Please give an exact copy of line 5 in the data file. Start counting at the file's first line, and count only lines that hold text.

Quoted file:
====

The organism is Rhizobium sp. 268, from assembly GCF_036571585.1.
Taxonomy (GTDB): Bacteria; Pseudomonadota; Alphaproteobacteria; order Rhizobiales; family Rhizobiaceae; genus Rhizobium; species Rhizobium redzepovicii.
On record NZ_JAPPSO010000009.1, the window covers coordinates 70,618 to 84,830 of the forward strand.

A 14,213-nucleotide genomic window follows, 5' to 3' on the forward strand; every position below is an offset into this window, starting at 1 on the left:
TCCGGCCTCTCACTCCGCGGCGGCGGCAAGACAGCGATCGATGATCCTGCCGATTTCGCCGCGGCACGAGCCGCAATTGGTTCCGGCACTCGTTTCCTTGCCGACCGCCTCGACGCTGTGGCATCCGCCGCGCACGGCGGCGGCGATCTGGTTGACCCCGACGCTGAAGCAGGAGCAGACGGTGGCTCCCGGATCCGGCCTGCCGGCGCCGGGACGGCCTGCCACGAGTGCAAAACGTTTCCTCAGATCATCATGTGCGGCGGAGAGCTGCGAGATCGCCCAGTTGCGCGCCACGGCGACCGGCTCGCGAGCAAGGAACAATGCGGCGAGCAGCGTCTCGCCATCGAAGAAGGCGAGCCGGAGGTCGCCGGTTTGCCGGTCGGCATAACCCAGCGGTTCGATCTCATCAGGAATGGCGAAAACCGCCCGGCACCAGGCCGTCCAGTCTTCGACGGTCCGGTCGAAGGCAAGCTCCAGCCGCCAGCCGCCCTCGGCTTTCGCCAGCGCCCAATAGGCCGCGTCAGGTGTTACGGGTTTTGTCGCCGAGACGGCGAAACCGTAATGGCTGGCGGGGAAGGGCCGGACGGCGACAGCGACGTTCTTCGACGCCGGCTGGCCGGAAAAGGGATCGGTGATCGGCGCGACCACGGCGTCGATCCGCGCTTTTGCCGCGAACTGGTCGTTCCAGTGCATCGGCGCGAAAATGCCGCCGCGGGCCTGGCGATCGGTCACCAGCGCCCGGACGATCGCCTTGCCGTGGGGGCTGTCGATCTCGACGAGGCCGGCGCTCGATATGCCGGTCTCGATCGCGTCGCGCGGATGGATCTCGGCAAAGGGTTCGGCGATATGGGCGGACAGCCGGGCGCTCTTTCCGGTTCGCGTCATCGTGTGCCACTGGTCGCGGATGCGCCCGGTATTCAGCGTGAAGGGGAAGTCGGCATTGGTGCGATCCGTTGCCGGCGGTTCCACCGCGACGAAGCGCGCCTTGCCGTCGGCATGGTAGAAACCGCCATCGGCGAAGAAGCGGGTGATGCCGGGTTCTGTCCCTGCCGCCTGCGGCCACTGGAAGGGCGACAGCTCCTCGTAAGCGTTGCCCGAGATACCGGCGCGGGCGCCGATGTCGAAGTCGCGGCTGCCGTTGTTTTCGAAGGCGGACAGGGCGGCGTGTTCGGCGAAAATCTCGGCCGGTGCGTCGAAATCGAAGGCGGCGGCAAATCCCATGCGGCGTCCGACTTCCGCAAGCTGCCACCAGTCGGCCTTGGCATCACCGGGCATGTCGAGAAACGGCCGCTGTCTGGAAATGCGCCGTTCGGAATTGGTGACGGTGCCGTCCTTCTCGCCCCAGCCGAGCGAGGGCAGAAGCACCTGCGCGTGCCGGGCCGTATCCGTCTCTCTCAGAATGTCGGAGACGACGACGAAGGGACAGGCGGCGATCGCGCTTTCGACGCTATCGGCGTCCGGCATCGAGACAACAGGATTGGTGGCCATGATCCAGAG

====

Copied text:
TCCGGCCTCTCACTCCGCGGCGGCGGCAAGACAGCGATCGATGATCCTGCCGATTTCGCCGCGGCACGAGCCGCAATTGGTTCCGGCACTCGTTTCCTTGCCGACCGCCTCGACGCTGTGGCATCCGCCGCGCACGGCGGCGGCGATCTGGTTGACCCCGACGCTGAAGCAGGAGCAGACGGTGGCTCCCGGATCCGGCCTGCCGGCGCCGGGACGGCCTGCCACGAGTGCAAAACGTTTCCTCAGATCATCATGTGCGGCGGAGAGCTGCGAGATCGCCCAGTTGCGCGCCACGGCGACCGGCTCGCGAGCAAGGAACAATGCGGCGAGCAGCGTCTCGCCATCGAAGAAGGCGAGCCGGAGGTCGCCGGTTTGCCGGTCGGCATAACCCAGCGGTTCGATCTCATCAGGAATGGCGAAAACCGCCCGGCACCAGGCCGTCCAGTCTTCGACGGTCCGGTCGAAGGCAAGCTCCAGCCGCCAGCCGCCCTCGGCTTTCGCCAGCGCCCAATAGGCCGCGTCAGGTGTTACGGGTTTTGTCGCCGAGACGGCGAAACCGTAATGGCTGGCGGGGAAGGGCCGGACGGCGACAGCGACGTTCTTCGACGCCGGCTGGCCGGAAAAGGGATCGGTGATCGGCGCGACCACGGCGTCGATCCGCGCTTTTGCCGCGAACTGGTCGTTCCAGTGCATCGGCGCGAAAATGCCGCCGCGGGCCTGGCGATCGGTCACCAGCGCCCGGACGATCGCCTTGCCGTGGGGGCTGTCGATCTCGACGAGGCCGGCGCTCGATATGCCGGTCTCGATCGCGTCGCGCGGATGGATCTCGGCAAAGGGTTCGGCGATATGGGCGGACAGCCGGGCGCTCTTTCCGGTTCGCGTCATCGTGTGCCACTGGTCGCGGATGCGCCCGGTATTCAGCGTGAAGGGGAAGTCGGCATTGGTGCGATCCGTTGCCGGCGGTTCCACCGCGACGAAGCGCGCCTTGCCGTCGGCATGGTAGAAACCGCCATCGGCGAAGAAGCGGGTGATGCCGGGTTCTGTCCCTGCCGCCTGCGGCCACTGGAAGGGCGACAGCTCCTCGTAAGCGTTGCCCGAGATACCGGCGCGGGCGCCGATGTCGAAGTCGCGGCTGCCGTTGTTTTCGAAGGCGGACAGGGCGGCGTGTTCGGCGAAAATCTCGGCCGGTGCGTCGAAATCGAAGGCGGCGGCAAATCCCATGCGGCGTCCGACTTCCGCAAGCTGCCACCAGTCGGCCTTGGCATCACCGGGCATGTCGAGAAACGGCCGCTGTCTGGAAATGCGCCGTTCGGAATTGGTGACGGTGCCGTCCTTCTCGCCCCAGCCGAGCGAGGGCAGAAGCACCTGCGCGTGCCGGGCCGTATCCGTCTCTCTCAGAATGTCGGAGACGACGACGAAGGGACAGGCGGCGATCGCGCTTTCGACGCTATCGGCGTCCGGCATCGAGACAACAGGATTGGTGGCCATGATCCAGAG